Notes: Woods believes in handshake

“The history of our game is about sportsmanship. We call penalties on ourselves. I don’t see anybody in the NFL saying, ‘I’m sorry. I held the guy. Give me 10 yards.’ That doesn’t happen."

DUBLIN, Ohio — Tiger Woods isn’t likely to storm off the 18th green on Sunday if he doesn’t win the Memorial Tournament.

Woods was asked earlier this week whether athletes should shake hands after a competition. Cleveland Cavaliers star LeBron James was criticized when he did not shake hands with Orlando Magic players after losing in Game 7 of the NBA’s Eastern Conference Finals.

Woods, who attended some of the games in his hometown of Orlando, is a huge sports fan. He tried to put the controversy in historical perspective.

“Well, if you look at it, not everyone shakes hands after every game,” he said. “Football, a lot of guys just walk off the field. A lot of sports, they walk off the court or field. Hockey, they line up. It’s tradition. And it’s part of our sport, the tradition of taking the hat off and shaking hands.

“The history of our game is about sportsmanship. We call penalties on ourselves. I don’t see anybody in the NFL saying, ‘I’m sorry. I held the guy. Give me 10 yards.’ That doesn’t happen.

“But I think that what separates our sport from other sports is just the traditions of the sportsmanship, when you doff your cap and shake someone’s hand and look them in the eyes and say, ‘Well done.’ ”

Woods said he was rooting for the favorite team of his youth (the Los Angeles Lakers) over the Magic in the NBA Finals.

“I live in Orlando and root for the Magic, but I’m from L.A.,” he said. “I grew up watching Magic (Johnson), Kareem (Abdul-Jabbar) and (James) Worthy and Byron (Scott) and all those teams. Before that, (Bob) McAdoo and (Norm) Nixon, you name it. It’s hard, but I’m from L.A.”

• • •

CAMILO COMEBACK: After ending his first round with back-to-back bogeys, it got even worse for Camilo Villegas. He started Friday bogey-triple bogey-bogey-bogey. Instead of trying to get into contention, he was trying to make the cut.

But the Colombian produced quite the comeback, making eagle at No. 15, chipping in for par on the 18th, and finishing his round with three birdies over the final four holes for a 72.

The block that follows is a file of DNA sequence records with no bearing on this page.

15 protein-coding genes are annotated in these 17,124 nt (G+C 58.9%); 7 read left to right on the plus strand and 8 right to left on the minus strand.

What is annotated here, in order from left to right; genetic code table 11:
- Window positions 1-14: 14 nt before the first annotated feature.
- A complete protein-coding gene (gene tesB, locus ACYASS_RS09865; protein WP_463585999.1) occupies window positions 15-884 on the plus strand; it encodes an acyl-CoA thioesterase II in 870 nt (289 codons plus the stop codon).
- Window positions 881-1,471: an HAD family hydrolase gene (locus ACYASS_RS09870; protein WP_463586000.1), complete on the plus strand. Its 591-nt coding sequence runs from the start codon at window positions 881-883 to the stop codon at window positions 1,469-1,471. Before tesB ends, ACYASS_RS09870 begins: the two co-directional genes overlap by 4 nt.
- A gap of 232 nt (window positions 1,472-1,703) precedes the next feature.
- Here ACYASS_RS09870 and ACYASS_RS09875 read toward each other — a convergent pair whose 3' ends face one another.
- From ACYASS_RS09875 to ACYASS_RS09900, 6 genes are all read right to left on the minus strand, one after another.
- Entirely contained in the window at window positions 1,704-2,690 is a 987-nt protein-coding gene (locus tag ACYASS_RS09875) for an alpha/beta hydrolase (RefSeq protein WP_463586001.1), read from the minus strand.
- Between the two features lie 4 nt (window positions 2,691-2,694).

Even better was his attitude.

“You know, these things can be good for you,” he said. “I wouldn’t want it to happen. But you never know when you’re going to have to deal with that in a U.S. Open or a major.”

Villegas inquired about the cut line after his birdie on the 16th hole put him at 2 over. He was told it might be around 3-over par, and he finished par-birdie for good measure.

Manny Villegas is the caddie for his brother this week. Manny is playing on the smaller circuits and is trying to qualify on Mondays for Nationwide events.

• • •

MAKE PUTTS OR ELS: Ernie Els is tied for seventh at the Memorial Tournament after shooting his second consecutive 70. He’s playing well enough to be way ahead of everybody.

Here are the numbers through 36 holes: 59 total putts, 21 of 28 fairways hit, 28 of 36 greens hit in regulation.

A closer look at his second round shows he could easily have gone much, much lower. He missed three birdie putts of less than 8 feet, failed to make six that were inside 13 feet and also missed a 4-foot par putt.

The longest putt he made Friday was 9 feet, and it was a par save at the 17th.

• • •

QUOTE OF THE DAY: Chris DiMarco, on his putting style, after a 67 that left him at 140: “I’ve always felt like I’m more of a speed putter rather than a banger-inner.”

• • •

TREE ON THREE: Brian Davis made quintuple-bogey nine at the 401-yard, par-4 third hole.

He was even through 11 holes when he reached the No. 4 tee, but his drive hit a tree left of the fairway and dropped down. He punched the ball across to the other side of a small creek that borders the hole, then elected to play toward the No. 4 tee rather than go back toward his own fairway. His next shot flew into the back bunker and from there he blasted out to the green and three-putted.

Davis ended up with a 77 and missed the cut.

• • •

FOR THE DEFENSE: A lot of players said that with the wind blowing and the sun shining on already fast greens, they find themselves trying to avoid major catastrophes on the greens at Muirfield Village.

“You’re actually playing defensive a little bit,” said Mark Wilson, whose 70 left him tied for third. “You want to make it, but if you take the speed where you want to make (the putt), here that putt could probably go 12 feet past the hole.”

DiMarco said where your ball is on the green is paramount.

“You’d rather have a 10-footer from down low than a 4- or 5-footer above the hole,” he said.

Ryuji Imada, who shot 69 and is at 139, said it’s important to be careful on approach shots.

“If you put the ball on the wrong tier, you’re definitely looking at a three-putt,” he said. “You’ve got to get yourself in the right spot, the right tier, to actually have a shot at birdies, let alone two-putting.”

• • •

DIVOTS: Sean O’Hair withdrew after an opening 76, citing a left forearm injury sustained last week in Colonial. ... Jerry Kelly, wincing on every swing and stretching his aching back between shots, had another 72. ... Woods struggled Friday with a 2-over 74 — his highest score since shooting 4-over 74 in the second round of the 2007 British Open. ... Matt Bettencourt, twice a winner on the Nationwide Tour, birdied four of his first eight holes in a 69 in his 17th career PGA Tour start.

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